ASR Parameters and Settings

This section provides information about some important ASR parameters and settings.

Confidence Parameters

When the ASR engine recognizes a phrase spoken by a caller, it returns a percentage that indicates how confident it is in its matching of the utterance to an item in the phrase list or grammar file. The confidence percentage can be used to route calls to different branches in your ASR-enabled IVR script.

The confidence levels used in the CXone are:

  • High: High confidence; typically 75% or greater. Set the confidence value with the HighConfidence property in ASR actions. The contact can be routed through the OnHighConfidence branch without any further confirmation of the utterance.
  • Medium: Mid-range confidence, in between high and minimum. The contact can be routed through the OnMedConfidence branch and asked to confirm the utterance. This category doesn't have a property. Everything that falls between the configured minimum and high levels can be routed by this branch.
  • Minimum: The minimum acceptable level of confidence. Set the confidence value with the MinConfidence property in ASR actions. This value sets the number for the lower range of the OnMedConfidence branch.
  • No Confidence: The utterance was unrecognizable and the ASR engine cannot interpret it. Anything that is less than the MinConfidence value falls in this range. The contact can be routed through the OnNoConfidence branch and asked to repeat the utterance.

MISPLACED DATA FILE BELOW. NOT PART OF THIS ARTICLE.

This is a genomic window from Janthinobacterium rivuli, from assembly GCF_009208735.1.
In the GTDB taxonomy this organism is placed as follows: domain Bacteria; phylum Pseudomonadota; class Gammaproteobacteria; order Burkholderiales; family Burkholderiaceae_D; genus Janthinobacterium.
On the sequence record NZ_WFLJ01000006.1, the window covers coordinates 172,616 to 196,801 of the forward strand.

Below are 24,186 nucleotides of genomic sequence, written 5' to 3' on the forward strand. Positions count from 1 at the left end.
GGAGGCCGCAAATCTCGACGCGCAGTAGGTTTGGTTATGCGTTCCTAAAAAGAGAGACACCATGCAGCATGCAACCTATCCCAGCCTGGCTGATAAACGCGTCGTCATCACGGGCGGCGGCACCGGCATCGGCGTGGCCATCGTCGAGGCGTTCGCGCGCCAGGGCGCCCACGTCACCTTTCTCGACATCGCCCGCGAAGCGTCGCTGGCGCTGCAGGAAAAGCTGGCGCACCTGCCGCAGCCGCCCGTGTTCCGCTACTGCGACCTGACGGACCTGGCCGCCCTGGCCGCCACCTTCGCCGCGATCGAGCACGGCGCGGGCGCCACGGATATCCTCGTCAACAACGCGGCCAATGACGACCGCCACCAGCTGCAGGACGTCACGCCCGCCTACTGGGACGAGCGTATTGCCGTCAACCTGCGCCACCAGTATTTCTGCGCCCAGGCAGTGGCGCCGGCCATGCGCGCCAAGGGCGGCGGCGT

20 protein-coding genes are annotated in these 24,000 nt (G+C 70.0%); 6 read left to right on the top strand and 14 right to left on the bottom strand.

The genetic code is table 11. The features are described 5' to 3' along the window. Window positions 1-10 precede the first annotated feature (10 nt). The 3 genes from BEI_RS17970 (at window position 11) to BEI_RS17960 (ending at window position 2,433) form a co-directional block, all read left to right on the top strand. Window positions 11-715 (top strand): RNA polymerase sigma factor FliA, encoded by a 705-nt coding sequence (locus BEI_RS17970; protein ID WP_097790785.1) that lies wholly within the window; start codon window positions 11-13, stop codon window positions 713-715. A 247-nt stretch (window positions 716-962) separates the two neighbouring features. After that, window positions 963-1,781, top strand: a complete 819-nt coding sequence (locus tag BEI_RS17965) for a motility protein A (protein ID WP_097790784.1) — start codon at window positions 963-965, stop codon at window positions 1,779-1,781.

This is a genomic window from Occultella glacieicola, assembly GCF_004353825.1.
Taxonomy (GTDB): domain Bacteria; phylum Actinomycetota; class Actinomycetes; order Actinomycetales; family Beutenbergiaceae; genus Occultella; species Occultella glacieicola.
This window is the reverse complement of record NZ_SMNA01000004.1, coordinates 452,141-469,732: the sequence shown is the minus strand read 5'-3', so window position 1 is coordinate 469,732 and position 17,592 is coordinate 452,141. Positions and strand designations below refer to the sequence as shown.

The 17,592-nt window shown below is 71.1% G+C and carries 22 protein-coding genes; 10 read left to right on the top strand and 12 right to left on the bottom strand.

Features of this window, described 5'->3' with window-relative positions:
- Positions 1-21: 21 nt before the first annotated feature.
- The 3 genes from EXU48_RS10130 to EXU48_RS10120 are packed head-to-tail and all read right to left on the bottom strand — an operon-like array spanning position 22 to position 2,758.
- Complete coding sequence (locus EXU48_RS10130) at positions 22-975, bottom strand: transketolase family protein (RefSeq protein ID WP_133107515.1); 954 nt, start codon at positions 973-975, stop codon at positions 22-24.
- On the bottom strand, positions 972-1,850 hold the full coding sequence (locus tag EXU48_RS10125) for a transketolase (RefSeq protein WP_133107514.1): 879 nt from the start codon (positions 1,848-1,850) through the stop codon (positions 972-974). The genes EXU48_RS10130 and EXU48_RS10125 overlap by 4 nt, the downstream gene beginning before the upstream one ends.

Most ASR actions have branches for different confidence levels. This allows you to customize the user experience and deal with variability in accuracy. Confidence variables are system variables and therefore do not appear in a script trace unless you enable system variables to appear in the trace.

Confidence is affected by factors like background noise or conversations, accents, or spelling of grammar file entries.

MAX offers a method of sensitivity-customization if an agent is assigned a Personal Connection skill though the voice threshold setting to assist in measuring and filtering out levels of background noise, the agent's voice detection, and so forth.